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This resource is hosted by the Nelson Mandela Centre of Memory, but was compiled and authored by Padraig O’Malley. It is the product of almost two decades of research and includes analyses, chronologies, historical documents, and interviews from the apartheid and post-apartheid eras.

1954. Riotous Assemblies & Criminal Laws Amendment Act No 15

Dyzenhaus (1991) refers to this as the RIOTOUS ASSEMBLIES & SUPPRESSION OF COMMUNISM ACT.

It "introduced the novel feature of lashes for political crimes compare [ d] to the previous policy of banishment and marked a significant intensification of direct state repression against the democratic opposition" (Rich 1996: 168).

Section 9 of the earlier SUPPRESSION OF COMMUNISM ACT of 1950 had made provisions for the minister to issue bans on people to prohibit them from contacts with various organizations and attending gatherings of various sorts, if in his opinion "there was 'reason to believe that the achievement of any of the objects of communism would be furthered' " (Dyzenhaus 1991: 122). Since the law had been applied without the accusee being able to respond to the charges, the South African courts invalidated this section. In order to overcome this judicial 'problem' (see Dyzenhaus 1991: 122f), the original law of 1950 was in need of an amendment. See also the NATIVE ADMINISTRATION AMENDMENT ACT of 1956 for a similar chain of events.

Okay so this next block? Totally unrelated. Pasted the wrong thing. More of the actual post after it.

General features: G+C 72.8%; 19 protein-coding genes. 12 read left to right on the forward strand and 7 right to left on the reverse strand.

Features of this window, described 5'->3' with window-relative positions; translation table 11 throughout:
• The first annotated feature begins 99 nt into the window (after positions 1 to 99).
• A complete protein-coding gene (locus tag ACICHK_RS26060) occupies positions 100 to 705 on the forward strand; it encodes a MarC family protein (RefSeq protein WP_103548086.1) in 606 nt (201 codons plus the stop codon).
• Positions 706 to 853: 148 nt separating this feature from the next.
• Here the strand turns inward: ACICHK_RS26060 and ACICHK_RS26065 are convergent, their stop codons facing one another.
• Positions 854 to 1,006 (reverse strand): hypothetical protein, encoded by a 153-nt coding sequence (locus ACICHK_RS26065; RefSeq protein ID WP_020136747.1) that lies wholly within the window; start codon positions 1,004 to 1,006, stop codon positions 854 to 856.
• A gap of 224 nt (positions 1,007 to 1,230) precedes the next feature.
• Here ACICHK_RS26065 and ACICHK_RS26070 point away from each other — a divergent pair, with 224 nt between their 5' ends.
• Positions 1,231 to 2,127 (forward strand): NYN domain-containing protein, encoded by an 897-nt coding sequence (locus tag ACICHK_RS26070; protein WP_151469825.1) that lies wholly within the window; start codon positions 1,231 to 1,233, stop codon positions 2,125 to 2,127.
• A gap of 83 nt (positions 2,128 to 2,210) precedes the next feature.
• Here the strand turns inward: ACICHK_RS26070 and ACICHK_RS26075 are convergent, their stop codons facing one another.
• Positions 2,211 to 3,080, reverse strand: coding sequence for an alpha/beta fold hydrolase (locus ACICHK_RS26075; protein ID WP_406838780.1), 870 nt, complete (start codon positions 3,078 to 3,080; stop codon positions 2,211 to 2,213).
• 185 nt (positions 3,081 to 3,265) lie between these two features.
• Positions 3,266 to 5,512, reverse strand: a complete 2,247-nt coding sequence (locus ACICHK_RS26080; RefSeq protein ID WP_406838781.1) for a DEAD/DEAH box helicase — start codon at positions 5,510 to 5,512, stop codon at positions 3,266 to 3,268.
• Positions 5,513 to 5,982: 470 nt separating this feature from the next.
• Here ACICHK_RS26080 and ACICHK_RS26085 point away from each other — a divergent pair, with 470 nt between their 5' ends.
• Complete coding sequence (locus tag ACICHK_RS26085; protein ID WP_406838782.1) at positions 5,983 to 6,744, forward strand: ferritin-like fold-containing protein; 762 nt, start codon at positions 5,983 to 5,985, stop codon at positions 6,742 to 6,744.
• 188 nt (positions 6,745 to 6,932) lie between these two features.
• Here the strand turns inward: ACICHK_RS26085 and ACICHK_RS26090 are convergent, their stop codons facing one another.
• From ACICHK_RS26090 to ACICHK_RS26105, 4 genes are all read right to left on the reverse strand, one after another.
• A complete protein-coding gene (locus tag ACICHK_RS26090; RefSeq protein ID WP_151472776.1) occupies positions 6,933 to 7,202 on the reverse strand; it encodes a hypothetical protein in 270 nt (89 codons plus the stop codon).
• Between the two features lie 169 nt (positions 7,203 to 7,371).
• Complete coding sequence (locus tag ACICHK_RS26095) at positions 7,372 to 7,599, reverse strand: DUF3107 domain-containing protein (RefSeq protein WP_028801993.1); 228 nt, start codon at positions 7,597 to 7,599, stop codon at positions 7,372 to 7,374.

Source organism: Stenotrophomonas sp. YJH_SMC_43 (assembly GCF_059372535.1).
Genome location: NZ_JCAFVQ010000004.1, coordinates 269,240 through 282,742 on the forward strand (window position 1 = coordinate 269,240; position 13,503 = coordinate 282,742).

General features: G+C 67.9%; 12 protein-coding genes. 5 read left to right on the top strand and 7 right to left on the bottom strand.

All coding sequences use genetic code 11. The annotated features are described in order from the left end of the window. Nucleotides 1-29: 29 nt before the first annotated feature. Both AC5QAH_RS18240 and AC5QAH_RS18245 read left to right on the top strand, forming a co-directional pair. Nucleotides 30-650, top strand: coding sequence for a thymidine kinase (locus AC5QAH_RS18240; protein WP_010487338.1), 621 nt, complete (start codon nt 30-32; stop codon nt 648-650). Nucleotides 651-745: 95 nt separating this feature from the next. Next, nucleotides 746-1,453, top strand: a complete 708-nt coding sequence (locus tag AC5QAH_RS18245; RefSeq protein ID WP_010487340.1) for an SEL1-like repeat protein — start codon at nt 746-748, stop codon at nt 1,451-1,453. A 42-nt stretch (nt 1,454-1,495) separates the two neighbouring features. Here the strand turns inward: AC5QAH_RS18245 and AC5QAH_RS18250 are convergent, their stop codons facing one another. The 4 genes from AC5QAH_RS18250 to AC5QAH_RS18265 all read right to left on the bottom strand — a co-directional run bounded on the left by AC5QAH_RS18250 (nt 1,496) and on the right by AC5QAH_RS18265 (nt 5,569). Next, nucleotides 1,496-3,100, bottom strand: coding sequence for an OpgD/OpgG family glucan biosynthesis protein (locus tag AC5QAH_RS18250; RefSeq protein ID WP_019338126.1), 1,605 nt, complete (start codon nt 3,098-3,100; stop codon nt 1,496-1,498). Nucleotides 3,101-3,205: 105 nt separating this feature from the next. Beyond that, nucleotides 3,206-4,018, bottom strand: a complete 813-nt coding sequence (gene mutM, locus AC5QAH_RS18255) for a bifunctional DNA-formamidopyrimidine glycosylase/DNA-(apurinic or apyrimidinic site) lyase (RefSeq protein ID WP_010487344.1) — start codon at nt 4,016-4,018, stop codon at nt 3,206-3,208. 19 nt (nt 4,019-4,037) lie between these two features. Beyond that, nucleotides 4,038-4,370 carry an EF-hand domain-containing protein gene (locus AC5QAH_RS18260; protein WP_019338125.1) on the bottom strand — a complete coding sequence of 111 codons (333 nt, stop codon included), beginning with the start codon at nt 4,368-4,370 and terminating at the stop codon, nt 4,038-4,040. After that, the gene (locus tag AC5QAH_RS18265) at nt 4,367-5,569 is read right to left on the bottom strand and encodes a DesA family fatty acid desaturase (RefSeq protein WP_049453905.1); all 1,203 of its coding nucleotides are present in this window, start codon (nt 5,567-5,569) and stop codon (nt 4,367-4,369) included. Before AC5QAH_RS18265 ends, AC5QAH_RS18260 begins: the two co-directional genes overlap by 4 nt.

This resource is hosted by the Nelson Mandela Centre of Memory, but was compiled and authored by Padraig O’Malley. Return to the Nelson Mandela Centre of Memory site.